In Sydney, the city’s purpose-built convention centre, ICC Sydney, has developed a formal program to streamline and facilitate legacy opportunities in the local community. The five streams of the Legacy Program connect events and delegates with Sydney’s creative industries and First Nations communities, the city’s entrepreneurs, innovators and future leaders, and local sustainability initiatives. While the event attendees get a more authentic experience of Sydney and its potential, in turn, the community benefits from an international audience with expertise and connections, which provide opportunities for the community to supercharge growth and development.
Value for the economy
Of course, in-person events are also great for the economy. In the 2018-19 financial year, Australia’s business events industry generated A$35.7 billion for local economies around the country.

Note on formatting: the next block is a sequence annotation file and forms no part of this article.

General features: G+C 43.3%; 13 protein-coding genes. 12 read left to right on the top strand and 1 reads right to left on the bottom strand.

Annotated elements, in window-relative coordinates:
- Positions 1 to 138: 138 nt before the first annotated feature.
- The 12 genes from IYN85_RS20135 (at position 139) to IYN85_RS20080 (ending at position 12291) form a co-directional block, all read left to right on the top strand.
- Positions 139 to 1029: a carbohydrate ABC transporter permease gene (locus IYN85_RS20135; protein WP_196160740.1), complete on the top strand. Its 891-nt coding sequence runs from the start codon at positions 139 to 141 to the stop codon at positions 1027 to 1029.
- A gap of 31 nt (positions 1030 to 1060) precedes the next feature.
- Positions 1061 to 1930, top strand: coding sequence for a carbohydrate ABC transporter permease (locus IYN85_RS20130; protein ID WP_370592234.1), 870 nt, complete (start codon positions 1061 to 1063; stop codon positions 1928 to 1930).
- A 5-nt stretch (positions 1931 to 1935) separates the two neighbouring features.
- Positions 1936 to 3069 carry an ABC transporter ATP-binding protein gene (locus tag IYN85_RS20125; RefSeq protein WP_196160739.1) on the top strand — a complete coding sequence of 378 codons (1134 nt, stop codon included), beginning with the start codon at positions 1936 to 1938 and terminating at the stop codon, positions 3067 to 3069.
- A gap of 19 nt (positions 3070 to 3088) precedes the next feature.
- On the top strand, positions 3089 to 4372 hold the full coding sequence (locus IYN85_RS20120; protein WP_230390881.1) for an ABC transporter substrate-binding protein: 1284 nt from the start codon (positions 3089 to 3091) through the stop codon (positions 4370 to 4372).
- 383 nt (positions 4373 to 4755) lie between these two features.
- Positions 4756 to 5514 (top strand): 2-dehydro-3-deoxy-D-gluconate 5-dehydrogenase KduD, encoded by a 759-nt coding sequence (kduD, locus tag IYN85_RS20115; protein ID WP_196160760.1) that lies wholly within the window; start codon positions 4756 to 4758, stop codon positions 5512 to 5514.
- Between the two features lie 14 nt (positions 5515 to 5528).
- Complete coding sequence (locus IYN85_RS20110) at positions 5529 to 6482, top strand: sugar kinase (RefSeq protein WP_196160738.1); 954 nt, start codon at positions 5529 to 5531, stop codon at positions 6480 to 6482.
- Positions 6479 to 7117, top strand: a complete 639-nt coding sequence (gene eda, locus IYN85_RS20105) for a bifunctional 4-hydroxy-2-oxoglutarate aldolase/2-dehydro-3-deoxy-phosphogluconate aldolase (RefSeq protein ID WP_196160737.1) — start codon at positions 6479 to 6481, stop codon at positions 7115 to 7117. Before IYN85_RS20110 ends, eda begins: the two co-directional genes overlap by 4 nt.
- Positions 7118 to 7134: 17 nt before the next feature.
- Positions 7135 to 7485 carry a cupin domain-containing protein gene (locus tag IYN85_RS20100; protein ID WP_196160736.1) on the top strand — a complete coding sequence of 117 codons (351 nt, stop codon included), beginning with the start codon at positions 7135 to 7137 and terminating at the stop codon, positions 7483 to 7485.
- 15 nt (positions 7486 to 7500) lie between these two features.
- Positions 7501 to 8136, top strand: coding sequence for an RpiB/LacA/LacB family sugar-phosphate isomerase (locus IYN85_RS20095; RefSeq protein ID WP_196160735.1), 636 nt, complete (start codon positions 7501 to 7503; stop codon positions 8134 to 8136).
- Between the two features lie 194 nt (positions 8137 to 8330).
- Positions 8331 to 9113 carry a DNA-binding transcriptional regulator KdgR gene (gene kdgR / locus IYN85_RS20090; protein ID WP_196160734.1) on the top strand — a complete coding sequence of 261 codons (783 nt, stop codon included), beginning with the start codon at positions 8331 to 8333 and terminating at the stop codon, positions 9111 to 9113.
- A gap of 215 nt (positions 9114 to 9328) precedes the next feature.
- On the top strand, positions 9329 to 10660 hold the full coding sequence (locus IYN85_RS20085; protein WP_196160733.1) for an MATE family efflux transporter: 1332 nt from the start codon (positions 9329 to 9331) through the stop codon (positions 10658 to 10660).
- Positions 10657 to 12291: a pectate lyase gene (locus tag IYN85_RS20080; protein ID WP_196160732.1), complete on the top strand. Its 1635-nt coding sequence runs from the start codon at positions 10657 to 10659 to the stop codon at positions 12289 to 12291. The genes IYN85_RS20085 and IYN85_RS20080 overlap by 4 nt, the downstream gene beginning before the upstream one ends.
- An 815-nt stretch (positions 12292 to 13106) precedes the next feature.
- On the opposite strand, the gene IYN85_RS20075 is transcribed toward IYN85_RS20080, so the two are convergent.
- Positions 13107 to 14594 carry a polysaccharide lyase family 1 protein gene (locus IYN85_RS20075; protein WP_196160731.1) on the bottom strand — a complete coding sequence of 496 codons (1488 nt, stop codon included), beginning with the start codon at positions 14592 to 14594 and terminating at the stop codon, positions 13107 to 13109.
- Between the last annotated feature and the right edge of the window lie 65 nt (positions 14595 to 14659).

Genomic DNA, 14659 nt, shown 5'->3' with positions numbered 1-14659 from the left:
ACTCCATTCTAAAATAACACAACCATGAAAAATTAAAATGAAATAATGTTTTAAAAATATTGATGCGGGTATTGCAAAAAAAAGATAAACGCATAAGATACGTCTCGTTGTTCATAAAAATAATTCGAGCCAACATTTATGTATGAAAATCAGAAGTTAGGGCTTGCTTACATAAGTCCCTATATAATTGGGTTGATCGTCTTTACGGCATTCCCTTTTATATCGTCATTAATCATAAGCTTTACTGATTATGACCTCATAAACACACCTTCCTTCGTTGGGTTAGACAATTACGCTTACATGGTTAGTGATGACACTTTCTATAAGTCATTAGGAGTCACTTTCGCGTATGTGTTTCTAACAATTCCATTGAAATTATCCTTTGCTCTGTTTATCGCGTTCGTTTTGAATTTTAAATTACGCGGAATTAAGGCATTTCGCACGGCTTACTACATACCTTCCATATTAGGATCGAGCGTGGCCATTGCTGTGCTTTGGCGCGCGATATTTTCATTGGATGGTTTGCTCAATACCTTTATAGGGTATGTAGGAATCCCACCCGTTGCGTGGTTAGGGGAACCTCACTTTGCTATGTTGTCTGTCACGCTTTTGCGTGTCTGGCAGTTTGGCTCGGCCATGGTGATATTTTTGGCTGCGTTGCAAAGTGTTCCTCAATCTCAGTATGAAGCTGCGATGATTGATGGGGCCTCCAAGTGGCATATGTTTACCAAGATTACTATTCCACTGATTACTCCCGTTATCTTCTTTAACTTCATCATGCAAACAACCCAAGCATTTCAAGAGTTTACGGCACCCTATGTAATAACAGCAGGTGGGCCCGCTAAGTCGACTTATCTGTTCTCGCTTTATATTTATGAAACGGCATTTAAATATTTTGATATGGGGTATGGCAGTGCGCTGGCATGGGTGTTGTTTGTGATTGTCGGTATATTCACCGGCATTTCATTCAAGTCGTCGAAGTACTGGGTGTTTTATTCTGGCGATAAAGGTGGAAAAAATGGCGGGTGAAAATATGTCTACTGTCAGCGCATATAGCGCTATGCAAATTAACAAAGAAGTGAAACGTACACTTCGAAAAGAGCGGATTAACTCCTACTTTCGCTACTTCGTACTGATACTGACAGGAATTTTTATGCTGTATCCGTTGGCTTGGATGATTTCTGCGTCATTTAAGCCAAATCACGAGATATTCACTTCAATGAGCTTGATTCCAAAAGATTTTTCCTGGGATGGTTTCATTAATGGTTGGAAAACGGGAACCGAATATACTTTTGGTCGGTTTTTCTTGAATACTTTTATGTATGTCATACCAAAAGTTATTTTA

Business Events Sydney has secured 95 events to be delivered in the city between 2022 and 2029, which are expected to generate just over half a billion dollars for the economy. This positive financial impact will be felt beyond the city, with 46% of those surveyed in BESydney’s latest research reporting visits to areas outside of Sydney.
Industry and other stakeholders attending events – which includes delegates, exhibitors and sponsors – spend on average A$823 per day, which is significantly higher than leisure visitors. This expenditure flows through to other sectors, including tourism and hospitality. Hotels, restaurants and tourism experiences benefit, especially in traditionally off-peak periods during the week and outside holiday periods.